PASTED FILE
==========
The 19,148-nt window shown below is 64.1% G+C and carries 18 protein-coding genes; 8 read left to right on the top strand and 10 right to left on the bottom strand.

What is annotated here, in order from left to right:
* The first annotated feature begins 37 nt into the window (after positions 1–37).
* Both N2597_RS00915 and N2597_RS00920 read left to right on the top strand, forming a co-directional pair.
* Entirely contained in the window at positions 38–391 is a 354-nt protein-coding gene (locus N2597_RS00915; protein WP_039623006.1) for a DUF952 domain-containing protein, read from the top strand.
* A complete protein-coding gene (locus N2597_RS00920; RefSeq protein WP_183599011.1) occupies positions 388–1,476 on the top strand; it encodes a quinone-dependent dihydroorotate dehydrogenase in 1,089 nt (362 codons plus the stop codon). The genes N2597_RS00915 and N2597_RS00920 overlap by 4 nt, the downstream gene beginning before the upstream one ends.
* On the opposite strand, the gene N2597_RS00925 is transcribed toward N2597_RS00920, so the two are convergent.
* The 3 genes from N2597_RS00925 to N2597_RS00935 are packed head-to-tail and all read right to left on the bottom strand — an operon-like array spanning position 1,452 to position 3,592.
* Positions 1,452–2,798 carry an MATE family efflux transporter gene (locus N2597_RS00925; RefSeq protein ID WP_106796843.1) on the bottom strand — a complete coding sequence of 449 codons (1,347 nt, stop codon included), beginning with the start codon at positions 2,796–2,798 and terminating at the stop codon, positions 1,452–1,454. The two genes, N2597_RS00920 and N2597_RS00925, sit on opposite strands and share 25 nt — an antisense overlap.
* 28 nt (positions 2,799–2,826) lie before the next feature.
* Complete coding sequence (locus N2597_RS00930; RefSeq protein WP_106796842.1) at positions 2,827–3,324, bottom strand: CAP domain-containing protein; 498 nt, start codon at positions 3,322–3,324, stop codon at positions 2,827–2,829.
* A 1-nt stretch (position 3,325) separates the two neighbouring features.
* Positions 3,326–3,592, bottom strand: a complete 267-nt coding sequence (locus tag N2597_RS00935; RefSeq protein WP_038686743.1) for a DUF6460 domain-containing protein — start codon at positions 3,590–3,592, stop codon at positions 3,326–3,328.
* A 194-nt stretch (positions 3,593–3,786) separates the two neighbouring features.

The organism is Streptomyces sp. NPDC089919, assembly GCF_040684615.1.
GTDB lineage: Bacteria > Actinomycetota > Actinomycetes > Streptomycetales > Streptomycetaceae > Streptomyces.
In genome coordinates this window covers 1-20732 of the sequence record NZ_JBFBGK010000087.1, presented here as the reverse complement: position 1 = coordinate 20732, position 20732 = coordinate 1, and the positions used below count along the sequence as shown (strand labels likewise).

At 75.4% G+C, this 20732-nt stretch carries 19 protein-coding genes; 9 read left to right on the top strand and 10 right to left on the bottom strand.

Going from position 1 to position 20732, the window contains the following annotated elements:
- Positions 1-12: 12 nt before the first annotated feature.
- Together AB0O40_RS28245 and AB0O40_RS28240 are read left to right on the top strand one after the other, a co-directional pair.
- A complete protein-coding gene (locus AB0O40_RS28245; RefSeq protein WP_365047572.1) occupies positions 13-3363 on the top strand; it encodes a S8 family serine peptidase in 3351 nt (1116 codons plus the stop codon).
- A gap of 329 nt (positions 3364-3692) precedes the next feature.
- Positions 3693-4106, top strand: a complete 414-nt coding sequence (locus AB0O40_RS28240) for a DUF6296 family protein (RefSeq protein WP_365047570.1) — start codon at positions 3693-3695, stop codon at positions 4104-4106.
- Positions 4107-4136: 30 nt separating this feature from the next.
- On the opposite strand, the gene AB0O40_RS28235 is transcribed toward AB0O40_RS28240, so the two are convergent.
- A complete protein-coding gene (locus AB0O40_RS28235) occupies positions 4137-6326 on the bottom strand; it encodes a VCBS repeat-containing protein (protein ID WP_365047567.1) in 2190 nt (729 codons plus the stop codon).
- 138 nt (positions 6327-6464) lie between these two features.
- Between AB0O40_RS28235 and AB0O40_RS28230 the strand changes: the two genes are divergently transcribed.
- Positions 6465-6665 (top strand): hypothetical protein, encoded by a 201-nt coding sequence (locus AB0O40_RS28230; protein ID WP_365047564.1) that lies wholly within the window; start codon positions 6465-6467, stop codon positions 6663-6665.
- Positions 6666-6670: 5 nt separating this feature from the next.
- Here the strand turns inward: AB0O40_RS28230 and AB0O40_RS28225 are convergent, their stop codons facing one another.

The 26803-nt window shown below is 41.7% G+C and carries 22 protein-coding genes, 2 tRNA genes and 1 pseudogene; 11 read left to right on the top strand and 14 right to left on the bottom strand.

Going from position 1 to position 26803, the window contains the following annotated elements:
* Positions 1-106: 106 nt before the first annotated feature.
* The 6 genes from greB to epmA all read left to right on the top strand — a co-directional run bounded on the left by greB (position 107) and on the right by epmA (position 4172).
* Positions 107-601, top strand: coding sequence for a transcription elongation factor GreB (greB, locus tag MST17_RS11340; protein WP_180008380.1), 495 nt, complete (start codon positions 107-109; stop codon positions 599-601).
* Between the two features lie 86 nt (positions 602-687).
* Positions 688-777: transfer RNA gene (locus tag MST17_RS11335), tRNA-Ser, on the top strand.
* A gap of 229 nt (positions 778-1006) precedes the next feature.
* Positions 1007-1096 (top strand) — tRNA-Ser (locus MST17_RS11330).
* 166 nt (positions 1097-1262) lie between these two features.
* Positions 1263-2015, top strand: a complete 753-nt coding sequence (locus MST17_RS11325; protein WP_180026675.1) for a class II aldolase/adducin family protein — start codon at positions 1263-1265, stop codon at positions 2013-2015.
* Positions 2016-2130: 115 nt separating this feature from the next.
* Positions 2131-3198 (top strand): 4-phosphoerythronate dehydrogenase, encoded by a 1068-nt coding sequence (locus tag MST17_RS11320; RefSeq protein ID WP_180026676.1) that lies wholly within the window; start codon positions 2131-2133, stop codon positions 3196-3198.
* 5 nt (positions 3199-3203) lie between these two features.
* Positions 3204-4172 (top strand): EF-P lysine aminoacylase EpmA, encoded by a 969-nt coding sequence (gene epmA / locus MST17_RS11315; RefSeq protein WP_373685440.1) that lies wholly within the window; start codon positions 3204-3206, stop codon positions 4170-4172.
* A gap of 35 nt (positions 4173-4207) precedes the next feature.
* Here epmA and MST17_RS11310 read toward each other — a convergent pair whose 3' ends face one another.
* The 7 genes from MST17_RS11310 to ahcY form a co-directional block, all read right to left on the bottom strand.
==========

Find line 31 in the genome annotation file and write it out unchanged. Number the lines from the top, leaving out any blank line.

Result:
- Positions 6666-6670: 5 nt separating this feature from the next.